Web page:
How to secure the CA OPS/MVS OPSVIEW ISPF Interface?

Document ID : KB000027880
Last Modified Date : 14/02/2018
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Question:

How to secure the CA OPS/MVS OPSVIEW ISPF Interface?

Answer:

There are two approaches to securing CA OPS/MVS provided functionality.

  • Use an external security product, such as CA ACF2 or CA Top Secret, to secure access to CA OPS/MVS datasets. This method is usually an "all or nothing" type of security: the end user can either use or not all the product functionality.
  • Use the CA OPS/MVS security functionality, which can be based on AOF rules or an assembler language exit. This method can produce a range of security implementations from simplistic to a very robust environment that permits varying levels of access.

The OPSVIEW ISPF application is primarily comprised of REXX execs that issue various OPS/REXX functions, ADDRESS environments, and command processors. The security events that can be intercepted by rules are created whenever these OPS/REXX language components are executed. For example, if a user invokes the OPSVIEW option to look at global variables (option 4.8), the code that executes issues the OPSVALUE REXX function to retrieve global variables, which then causes a global variable security event to be created.

The next question is: what security events are generated for each OPSVIEW option? This question can be answered by accessing each OPSVIEW option and observing the security events that are produced in the OPSLOG. This test requires that the parameter BROWSESEC to be set to ON, so that these security events can be seen in the OPSLOG.

Once you know which specific security events are created for the OPSVIEW options you wish to secure, you can begin building SEC (security) rules to intercept events and make determinations whether to allow the events to proceed or reject the requests. To help decide whether to allow the request, you can interrogate several event-related variables that contain more specific information about the request. For example, the user ID performing the action is contained in the SEC.OPAUUSID variable. A listing of all the available event variables is contained in the AOF RULES User Guide. These same event variables are also available to the provided assembler security exit.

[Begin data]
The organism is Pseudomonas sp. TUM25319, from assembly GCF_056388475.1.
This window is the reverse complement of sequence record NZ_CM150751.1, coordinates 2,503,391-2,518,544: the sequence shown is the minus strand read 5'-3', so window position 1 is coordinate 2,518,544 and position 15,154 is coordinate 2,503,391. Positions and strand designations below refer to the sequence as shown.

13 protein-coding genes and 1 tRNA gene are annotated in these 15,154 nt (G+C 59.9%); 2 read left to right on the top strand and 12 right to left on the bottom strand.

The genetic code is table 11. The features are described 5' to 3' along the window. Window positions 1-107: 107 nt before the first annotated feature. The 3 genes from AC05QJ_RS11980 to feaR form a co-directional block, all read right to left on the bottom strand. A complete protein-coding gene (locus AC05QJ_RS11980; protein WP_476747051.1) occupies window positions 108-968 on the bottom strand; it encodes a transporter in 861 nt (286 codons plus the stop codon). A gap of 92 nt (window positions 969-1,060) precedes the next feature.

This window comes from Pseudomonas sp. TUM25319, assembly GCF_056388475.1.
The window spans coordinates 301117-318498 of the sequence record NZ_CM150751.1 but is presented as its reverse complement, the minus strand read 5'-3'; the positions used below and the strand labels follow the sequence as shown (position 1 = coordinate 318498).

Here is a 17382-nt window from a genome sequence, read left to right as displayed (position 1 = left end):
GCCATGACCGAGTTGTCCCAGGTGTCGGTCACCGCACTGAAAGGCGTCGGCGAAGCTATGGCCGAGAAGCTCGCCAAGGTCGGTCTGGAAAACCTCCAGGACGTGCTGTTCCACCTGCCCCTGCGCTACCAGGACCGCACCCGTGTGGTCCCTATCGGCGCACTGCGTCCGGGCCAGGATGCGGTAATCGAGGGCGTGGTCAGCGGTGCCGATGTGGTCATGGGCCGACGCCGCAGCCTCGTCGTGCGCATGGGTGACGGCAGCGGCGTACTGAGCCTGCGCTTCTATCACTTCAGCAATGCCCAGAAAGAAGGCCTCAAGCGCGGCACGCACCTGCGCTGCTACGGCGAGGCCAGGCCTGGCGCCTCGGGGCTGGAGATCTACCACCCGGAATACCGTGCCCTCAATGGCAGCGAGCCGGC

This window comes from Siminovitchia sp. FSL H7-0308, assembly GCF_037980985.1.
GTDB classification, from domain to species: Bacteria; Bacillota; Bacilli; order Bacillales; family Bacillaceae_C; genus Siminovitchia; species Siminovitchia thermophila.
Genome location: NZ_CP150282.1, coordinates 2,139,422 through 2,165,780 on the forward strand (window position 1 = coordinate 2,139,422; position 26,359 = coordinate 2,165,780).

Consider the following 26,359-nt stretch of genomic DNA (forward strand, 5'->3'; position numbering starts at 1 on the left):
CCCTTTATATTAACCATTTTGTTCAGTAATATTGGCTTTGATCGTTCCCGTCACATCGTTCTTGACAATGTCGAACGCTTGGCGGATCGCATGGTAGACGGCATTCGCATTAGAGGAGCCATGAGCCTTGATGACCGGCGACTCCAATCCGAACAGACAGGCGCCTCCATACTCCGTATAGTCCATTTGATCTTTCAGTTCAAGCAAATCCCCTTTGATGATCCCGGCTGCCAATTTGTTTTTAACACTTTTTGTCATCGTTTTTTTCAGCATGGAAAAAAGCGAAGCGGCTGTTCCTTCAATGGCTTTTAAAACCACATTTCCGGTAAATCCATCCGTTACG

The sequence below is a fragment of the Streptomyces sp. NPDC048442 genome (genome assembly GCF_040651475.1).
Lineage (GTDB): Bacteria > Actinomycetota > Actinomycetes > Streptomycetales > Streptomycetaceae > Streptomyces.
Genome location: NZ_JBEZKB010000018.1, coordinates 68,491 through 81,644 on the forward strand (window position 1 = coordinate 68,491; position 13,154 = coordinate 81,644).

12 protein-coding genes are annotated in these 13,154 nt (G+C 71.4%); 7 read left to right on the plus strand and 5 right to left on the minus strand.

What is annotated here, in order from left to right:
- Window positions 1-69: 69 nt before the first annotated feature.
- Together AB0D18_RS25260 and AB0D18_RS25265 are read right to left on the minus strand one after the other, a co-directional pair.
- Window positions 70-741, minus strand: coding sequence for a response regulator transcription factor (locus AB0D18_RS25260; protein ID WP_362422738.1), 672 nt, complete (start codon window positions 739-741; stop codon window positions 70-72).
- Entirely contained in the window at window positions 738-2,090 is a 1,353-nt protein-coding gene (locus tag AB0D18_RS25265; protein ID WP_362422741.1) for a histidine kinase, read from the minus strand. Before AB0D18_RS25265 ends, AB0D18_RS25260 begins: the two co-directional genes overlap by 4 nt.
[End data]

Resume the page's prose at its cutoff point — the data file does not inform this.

Following are two example security rules for securing OPSVIEW option 4.8. One is simplistic and the other is a bit more robust:

Example 1:

)SEC OPSGLOBAL*
)PROC
if SEC.OPAUUSID = 'USER1' then return 'ACCEPT' 

This example does a check of the user ID that is performing the global variable access and allows the request if the ID matches. This type of approach requires that user IDs be hard-coded somewhere the rule can access and thus verify.

Example 2:

)SEC OPSGLOBAL*
)PROC
if OPSECURE('R','OPS','OKTOACCESS','R') <> 'ALLOW' then
  return 'REJECT'
if SEC.AUGLRQTY = 'U' then 
  do
    if OPSECURE('R','OPS','OKTOUPDATE','R') <> 'ALLOW' then
      return 'REJECT'
    else 
      return 'ACCEPT'
  end
return 'ACCEPT' 

This example makes use of an OPS/REXX function, OPSECURE, which interfaces with an external security package. The OPSECURE sub function used in the example checks the user ID that caused the security event against a predefined resource in your security package. The second and third operands in the OPSECURE function, called resource type and name, need to be defined in your external security package and have user IDs or groups assigned for this procedure to work. This example also shows the ability to allow some users to access or browse global variables, but not permit the same users to update any global variables by checking the type of action they are performing. This limitation is reflected in the environmental variable, SEC.AUGLRQTY.

There are a few additional items to be aware of while developing security rules for the OPSVIEW applications:

  • There may be multiple security events occurring when accessing an OPSVIEW option. For example, the code may execute an OPSPARM function to retrieve information needed to populate fields in the panel.
  • Even though the emphasis for this article has been on OPSVIEW access, security rules also apply to OPS/REXX execs executing 'outside' the OPSVIEW application. In most cases, the same access requirements to the OPSVIEW panels apply to users attempting to use OPS/REXX functionality outside of OPSVIEW.
  • You can (and should) use the SECURITYRULESET parameter to designate a particular AOF rule set as the only rule set in which security rules can be enabled. This feature can be combined with external security to permit only designated users the ability to control security rules within CA OPS/MVS.

Additional Information

Refer to the product documentation available online at CA Technologies Documentation